Siemens Energy opened its new subsea technology center on Thursday in Trondheim, Norway.
Siemens invested more than 10 million in the refurbishment of a building in which new process equipment will be developed and manufactured.
The new facility covering an area of 10,000 square meters will be the global research and development center for the companys subsea oil and gas business. To date, Siemens has created about 250 new jobs.
This new facility is another major step toward becoming the leading developer of subsea power grid solutions. Trondheim is a technology hub and we can find there the qualified engineers we need for cutting-edge technology, said Tom Blades, CEO of the oil and gas division of Siemens Energy.
The dilemma of demand growth exacerbated by mature field depletion is forcing oil and gas companies to exploit offshore fields farther out to sea at ever greater water depths.
Full-scale subsea processing is a vital component in enabling the commercial viability of these fields that will be brought on stream in the coming years around the globe in places such as the North Sea, the Americas and West Africa, the company said.
One of the main objectives of deepwater seabed processing is to counter the enormous hydrostatic pressure, while closing the recovery gap compared to a traditional land-based well.
Siemens subsea power grid can be deployed at water depths of as much as 3000 meters and is an enabler in closing this gap, opening the way for a more reliable and safer offshore production environment.
Our aim is to help the oil and gas industry move toward safer and more reliable deepwater production, said Tom Blades, CEO of the Siemens oil and gas division. Our new Trondheim subsea technology center significantly expands our subsea capabilities. Solutions made in Trondheim will enable large-scale subsea processing through subsea power grids.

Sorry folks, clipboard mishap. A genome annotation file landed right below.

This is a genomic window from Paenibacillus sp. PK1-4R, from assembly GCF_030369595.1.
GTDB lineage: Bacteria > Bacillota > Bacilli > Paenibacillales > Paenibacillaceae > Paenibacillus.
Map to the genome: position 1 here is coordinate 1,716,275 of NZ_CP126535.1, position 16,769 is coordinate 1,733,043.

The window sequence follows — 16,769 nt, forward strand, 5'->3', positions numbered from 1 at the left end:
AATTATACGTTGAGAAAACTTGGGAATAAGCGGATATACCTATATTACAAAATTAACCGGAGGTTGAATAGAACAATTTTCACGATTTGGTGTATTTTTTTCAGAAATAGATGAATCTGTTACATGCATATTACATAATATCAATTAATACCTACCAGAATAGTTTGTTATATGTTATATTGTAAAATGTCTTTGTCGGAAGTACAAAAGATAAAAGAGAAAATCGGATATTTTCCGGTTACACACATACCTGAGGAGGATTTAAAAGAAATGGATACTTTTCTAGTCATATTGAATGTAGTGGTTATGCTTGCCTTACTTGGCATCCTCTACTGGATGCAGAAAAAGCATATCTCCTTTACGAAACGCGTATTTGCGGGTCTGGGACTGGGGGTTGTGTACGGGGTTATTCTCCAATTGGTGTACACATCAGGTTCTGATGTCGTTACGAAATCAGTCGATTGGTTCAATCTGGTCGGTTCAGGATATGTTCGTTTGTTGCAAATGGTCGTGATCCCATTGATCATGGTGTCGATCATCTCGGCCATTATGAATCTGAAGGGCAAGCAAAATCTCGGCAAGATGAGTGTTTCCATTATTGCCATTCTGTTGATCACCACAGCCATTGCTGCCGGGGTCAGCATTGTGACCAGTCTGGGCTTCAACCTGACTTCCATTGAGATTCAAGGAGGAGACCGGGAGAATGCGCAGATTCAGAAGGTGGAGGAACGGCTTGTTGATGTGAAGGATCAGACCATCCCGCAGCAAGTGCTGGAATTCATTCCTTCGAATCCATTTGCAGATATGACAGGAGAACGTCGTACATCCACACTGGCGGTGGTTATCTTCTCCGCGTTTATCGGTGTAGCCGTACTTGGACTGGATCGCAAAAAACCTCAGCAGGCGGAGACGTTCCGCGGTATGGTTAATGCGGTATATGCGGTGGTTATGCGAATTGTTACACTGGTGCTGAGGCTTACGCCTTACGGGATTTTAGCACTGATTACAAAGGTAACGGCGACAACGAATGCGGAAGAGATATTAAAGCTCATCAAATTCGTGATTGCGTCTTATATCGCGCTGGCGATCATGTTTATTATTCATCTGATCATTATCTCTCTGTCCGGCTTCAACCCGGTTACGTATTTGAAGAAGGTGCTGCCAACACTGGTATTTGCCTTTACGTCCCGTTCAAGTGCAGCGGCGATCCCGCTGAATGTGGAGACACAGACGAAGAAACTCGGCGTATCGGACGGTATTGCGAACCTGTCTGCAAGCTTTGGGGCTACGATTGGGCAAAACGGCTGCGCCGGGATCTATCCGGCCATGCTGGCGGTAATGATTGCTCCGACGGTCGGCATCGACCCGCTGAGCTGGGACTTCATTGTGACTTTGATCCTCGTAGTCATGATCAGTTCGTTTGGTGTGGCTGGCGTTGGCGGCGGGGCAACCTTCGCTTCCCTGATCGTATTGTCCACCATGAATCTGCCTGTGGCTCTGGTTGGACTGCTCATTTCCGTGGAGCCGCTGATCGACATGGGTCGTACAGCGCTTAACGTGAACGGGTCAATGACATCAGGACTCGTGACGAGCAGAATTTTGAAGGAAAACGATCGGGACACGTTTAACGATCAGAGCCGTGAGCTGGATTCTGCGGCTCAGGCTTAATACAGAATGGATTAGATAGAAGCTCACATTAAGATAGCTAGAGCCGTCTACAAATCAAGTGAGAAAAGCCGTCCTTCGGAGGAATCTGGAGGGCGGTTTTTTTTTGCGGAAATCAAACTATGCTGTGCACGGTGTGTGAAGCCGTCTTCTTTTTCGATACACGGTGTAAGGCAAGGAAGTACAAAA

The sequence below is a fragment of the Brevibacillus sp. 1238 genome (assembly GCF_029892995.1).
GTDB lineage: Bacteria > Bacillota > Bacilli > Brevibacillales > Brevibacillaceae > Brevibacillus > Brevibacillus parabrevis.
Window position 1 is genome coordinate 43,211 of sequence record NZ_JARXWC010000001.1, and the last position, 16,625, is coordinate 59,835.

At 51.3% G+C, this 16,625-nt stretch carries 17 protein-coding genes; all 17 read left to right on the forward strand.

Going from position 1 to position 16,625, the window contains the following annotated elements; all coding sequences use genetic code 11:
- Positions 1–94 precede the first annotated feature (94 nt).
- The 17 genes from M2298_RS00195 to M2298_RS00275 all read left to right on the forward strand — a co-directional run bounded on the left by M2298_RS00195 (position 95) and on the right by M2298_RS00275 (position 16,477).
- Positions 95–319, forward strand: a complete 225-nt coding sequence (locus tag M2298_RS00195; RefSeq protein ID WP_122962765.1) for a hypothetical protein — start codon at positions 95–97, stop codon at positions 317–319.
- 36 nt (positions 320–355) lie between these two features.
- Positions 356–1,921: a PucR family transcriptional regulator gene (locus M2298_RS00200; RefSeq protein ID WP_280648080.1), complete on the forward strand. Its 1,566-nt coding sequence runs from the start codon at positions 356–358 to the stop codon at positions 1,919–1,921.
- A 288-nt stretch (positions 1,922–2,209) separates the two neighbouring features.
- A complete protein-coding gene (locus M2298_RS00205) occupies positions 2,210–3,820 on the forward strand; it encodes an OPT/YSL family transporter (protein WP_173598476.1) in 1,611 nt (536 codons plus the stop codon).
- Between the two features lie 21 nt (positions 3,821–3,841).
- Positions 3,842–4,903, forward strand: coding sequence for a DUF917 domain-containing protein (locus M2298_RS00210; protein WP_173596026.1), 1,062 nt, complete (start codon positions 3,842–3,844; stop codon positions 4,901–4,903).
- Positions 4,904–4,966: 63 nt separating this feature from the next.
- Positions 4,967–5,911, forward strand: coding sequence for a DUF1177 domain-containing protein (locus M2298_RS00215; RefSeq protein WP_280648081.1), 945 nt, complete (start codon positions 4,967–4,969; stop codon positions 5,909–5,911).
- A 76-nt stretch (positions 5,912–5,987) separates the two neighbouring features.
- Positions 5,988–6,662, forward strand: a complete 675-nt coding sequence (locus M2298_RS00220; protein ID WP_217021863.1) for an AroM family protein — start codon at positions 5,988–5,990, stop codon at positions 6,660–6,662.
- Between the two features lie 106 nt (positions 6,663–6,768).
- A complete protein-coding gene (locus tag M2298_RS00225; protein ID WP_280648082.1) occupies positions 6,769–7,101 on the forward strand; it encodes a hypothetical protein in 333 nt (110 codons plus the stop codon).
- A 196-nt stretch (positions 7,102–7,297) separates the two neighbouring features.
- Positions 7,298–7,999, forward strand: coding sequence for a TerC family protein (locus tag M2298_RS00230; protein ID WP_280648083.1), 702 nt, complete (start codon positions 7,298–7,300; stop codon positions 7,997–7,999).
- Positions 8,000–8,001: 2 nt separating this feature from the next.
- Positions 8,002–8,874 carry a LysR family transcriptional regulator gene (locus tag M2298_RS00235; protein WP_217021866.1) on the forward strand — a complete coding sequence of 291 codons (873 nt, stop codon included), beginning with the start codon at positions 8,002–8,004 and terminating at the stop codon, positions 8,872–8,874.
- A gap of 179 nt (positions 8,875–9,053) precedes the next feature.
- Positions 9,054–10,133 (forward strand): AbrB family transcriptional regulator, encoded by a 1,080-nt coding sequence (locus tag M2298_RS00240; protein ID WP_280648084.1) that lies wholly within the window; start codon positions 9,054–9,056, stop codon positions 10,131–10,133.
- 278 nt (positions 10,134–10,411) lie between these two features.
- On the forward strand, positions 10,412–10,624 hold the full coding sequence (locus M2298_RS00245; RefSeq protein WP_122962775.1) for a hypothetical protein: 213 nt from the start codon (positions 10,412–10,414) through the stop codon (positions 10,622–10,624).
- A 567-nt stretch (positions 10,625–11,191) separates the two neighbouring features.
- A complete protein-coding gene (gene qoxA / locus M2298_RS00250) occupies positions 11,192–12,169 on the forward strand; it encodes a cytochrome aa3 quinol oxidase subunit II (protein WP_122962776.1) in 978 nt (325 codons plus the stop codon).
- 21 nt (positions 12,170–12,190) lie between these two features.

The subsea technology center is another step in Siemens subsea power grid development. In March 2011, Siemens acquired the two Norwegian subsea specialists Poseidon and Bennex to strengthen its in-house capabilities in marinization, subsea engineering, subsea distribution and consulting.
From offices in Stavanger, Bergen and Kongsberg in Norway, Aberdeen in the UK and Houston in the US, these entities give added depth to Siemens subsea competence and product portfolio, the company said.
The new research and development center will be part of the Power Electronics Center, which is already located in Trondheim. This center focuses on innovative development, engineering and production for subsea grid equipment, drilling and marine propulsion systems, and tailor-made converter systems.
Siemens has in the meantime increased its work force in Trondheim from 400 to as many as 650 employees. Trondheim will be the headquarters for subsea activities within the Siemens oil and gas division.
Additional offices will be set up in Houston, Rio de Janeiro and Singapore, according to the company.